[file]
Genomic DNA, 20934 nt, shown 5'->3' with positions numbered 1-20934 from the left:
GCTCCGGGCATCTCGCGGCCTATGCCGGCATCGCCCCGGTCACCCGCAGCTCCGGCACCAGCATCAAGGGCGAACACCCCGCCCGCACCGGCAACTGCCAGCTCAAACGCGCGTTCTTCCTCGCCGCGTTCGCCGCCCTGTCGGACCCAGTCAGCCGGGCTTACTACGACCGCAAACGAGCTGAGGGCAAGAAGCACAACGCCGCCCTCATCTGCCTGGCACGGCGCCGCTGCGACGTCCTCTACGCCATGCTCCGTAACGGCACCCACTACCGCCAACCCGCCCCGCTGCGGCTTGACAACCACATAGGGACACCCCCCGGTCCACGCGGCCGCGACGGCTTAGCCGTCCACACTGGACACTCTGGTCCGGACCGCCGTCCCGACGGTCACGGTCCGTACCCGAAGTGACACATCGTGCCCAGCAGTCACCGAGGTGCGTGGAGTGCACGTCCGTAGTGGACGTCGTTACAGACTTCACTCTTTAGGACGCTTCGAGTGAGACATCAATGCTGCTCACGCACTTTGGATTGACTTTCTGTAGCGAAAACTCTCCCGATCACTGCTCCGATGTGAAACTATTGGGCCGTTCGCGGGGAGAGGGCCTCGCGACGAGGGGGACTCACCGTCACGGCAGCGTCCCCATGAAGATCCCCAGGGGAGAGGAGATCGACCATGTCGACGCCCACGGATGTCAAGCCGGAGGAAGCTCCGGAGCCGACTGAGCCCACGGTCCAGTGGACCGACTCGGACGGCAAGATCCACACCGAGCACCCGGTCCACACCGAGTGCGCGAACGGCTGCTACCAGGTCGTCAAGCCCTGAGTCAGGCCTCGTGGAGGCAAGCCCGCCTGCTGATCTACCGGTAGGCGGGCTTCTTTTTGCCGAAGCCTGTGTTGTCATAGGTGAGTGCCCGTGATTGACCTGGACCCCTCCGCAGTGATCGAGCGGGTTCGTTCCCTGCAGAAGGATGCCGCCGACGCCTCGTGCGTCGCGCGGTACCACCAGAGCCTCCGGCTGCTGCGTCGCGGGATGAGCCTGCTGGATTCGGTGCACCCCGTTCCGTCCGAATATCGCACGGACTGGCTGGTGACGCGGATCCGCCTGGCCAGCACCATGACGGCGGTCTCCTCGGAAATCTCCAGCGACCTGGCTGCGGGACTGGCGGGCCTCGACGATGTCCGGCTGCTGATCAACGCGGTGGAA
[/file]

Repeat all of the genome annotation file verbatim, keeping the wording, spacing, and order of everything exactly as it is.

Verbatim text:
Genomic DNA, 20934 nt, shown 5'->3' with positions numbered 1-20934 from the left:
GCTCCGGGCATCTCGCGGCCTATGCCGGCATCGCCCCGGTCACCCGCAGCTCCGGCACCAGCATCAAGGGCGAACACCCCGCCCGCACCGGCAACTGCCAGCTCAAACGCGCGTTCTTCCTCGCCGCGTTCGCCGCCCTGTCGGACCCAGTCAGCCGGGCTTACTACGACCGCAAACGAGCTGAGGGCAAGAAGCACAACGCCGCCCTCATCTGCCTGGCACGGCGCCGCTGCGACGTCCTCTACGCCATGCTCCGTAACGGCACCCACTACCGCCAACCCGCCCCGCTGCGGCTTGACAACCACATAGGGACACCCCCCGGTCCACGCGGCCGCGACGGCTTAGCCGTCCACACTGGACACTCTGGTCCGGACCGCCGTCCCGACGGTCACGGTCCGTACCCGAAGTGACACATCGTGCCCAGCAGTCACCGAGGTGCGTGGAGTGCACGTCCGTAGTGGACGTCGTTACAGACTTCACTCTTTAGGACGCTTCGAGTGAGACATCAATGCTGCTCACGCACTTTGGATTGACTTTCTGTAGCGAAAACTCTCCCGATCACTGCTCCGATGTGAAACTATTGGGCCGTTCGCGGGGAGAGGGCCTCGCGACGAGGGGGACTCACCGTCACGGCAGCGTCCCCATGAAGATCCCCAGGGGAGAGGAGATCGACCATGTCGACGCCCACGGATGTCAAGCCGGAGGAAGCTCCGGAGCCGACTGAGCCCACGGTCCAGTGGACCGACTCGGACGGCAAGATCCACACCGAGCACCCGGTCCACACCGAGTGCGCGAACGGCTGCTACCAGGTCGTCAAGCCCTGAGTCAGGCCTCGTGGAGGCAAGCCCGCCTGCTGATCTACCGGTAGGCGGGCTTCTTTTTGCCGAAGCCTGTGTTGTCATAGGTGAGTGCCCGTGATTGACCTGGACCCCTCCGCAGTGATCGAGCGGGTTCGTTCCCTGCAGAAGGATGCCGCCGACGCCTCGTGCGTCGCGCGGTACCACCAGAGCCTCCGGCTGCTGCGTCGCGGGATGAGCCTGCTGGATTCGGTGCACCCCGTTCCGTCCGAATATCGCACGGACTGGCTGGTGACGCGGATCCGCCTGGCCAGCACCATGACGGCGGTCTCCTCGGAAATCTCCAGCGACCTGGCTGCGGGACTGGCGGGCCTCGACGATGTCCGGCTGCTGATCAACGCGGTGGAA